The Cowles case, by contract, represents an instance of Gagosian coming under siege from art-world true believers, for treating the members of an old-guard art family as chumps. Jan Cowles is an honorary trustee at MoMA. Charles Cowles is a former publisher of Artforum magazine and an art dealer whose gallery closed in 2009. They’re the sort of people who put their art on a wall. The suit alleges that Gagosian breached his fiduciary duties. The two sides have agreed to go to mediation out of court. But more illuminating, perhaps, is the tone the principals took as they went about making the deal.

“Hi Tom Dean! Seller now in terrible straits and needs cash,” Deborah McLeod, a Gagosian gallery director in Los Angeles, wrote to the eventual buyer, Thompson Dean, in July 2009. “Are you interested in making a cruel and offensive offer? Come on, want to try?”

When Dean replied that “liquidity is an issue,” and later asked how an offer of $2 million “would be received,” McLeod wrote back: “That’s approximately half price, so I like it!” The offer would’ve apparently been more than enough for poor Charles Cowles, who’d been persuaded by Gagosian to accept a price of $1 million—enabling the gallery to keep half of Dean’s $2 million as a commission but without telling Cowles what the commission was. McLeod wrote to Dean from Los Angeles that the gallery could only secure him the deal by having Dean pay 25 percent up front. On July 30, Dean replied that he could make it up to Gagosian within a few months: “I am selling a big company with the deal expected to close in December ($50 mm to me!) at which time I could pay the whole amount.”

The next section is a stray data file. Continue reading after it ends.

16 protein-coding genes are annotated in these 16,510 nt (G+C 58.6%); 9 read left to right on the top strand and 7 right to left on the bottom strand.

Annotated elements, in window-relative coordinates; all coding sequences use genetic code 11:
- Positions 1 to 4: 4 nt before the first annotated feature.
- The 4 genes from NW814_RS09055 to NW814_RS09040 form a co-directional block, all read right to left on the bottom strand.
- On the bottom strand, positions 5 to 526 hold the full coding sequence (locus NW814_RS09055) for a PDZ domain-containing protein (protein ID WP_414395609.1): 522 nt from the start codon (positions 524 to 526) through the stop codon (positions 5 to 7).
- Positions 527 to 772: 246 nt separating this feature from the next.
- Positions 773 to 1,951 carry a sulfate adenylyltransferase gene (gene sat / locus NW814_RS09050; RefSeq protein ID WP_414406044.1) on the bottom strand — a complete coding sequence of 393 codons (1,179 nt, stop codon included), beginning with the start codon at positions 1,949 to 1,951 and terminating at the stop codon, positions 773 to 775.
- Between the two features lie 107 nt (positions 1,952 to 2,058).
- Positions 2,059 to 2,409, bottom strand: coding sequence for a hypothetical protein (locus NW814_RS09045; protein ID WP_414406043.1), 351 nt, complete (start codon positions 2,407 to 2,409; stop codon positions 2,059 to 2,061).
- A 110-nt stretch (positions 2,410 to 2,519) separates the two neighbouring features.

Gagosian was asked during his deposition if he had ever solicited a bid “of a ‘cruel and offensive offer.’ ” He replied that McLeod’s language in the e-mail to Dean “was based on, I think, the nature of their repartee and that he is a distressed-asset guy and private equity and maybe she was trying to appeal to his animal instincts … I find it amusing, to be honest with you … because it was so hyperbolic, kind of excessive to the point of being amusing.”

The negotiations among Gagosian, Mugrabi, and the Sotheby’s team reflect the sort of favored-client privileges many gallerists who don’t speculate in the secondary market claim can be dangerous to collectors and artists. Mugrabi told Rotter that if Froehlich, the seller, didn’t agree to their price, he ought to take the piece off the market rather than risk a buy-in. “I’ll tell you what the bottom price is, and if the guy wants it, we can at least have a secure bid on it,” he told Rotter. “And if he doesn’t, then maybe he withdraws it from the sale.” 

Then Mugrabi called his father. “Froehlich está muy stubborn,” he complained. He proceeded to have a conversation, mostly in Spanish, about which pictures were covered (“El Tuna, sí. El Hammer and Sickle, no. Los Zapatos tampoco…”). He took his father’s remarks as instructions to make an offer “por los dos.” When Mugrabi called back to Rotter at Sotheby’s, he said, “What’s up, Alex? My dad said that he can pay for the two pictures—for the Hammer and Sickle and the shoes—£2 million, all-inclusive.” Then he said, “Okay, cool. Okay, okay.” They hung up.

All that remained was to hold the auction. At Sotheby’s, Gagosian and Mugrabi sat next to each other and, reporters in the room noted, took turns raising their hands to bid on both paintings until they reached the final price (Gagosian’s lawyer says he did not bid on the Hammer and Sickle.) It appeared to others in the room that there were no other bidders. The prices for the two works were roughly £2 million and over £600,000.

Mugrabi says that a few days after the auction, Gagosian decided not to co-­purchase the Hammer and Sickle piece with him, but took sole possession of the shoe painting. The larger piece sat in a warehouse until “about a year or two later,” when the Mugrabis gave it to a European dealer.

“We have several other Hammer and Sickles—three, four, I think—and this was the one we were willing to sell,” Mugrabi said. How much did it go for? Mugrabi laughed. “More than we paid for it, of course.”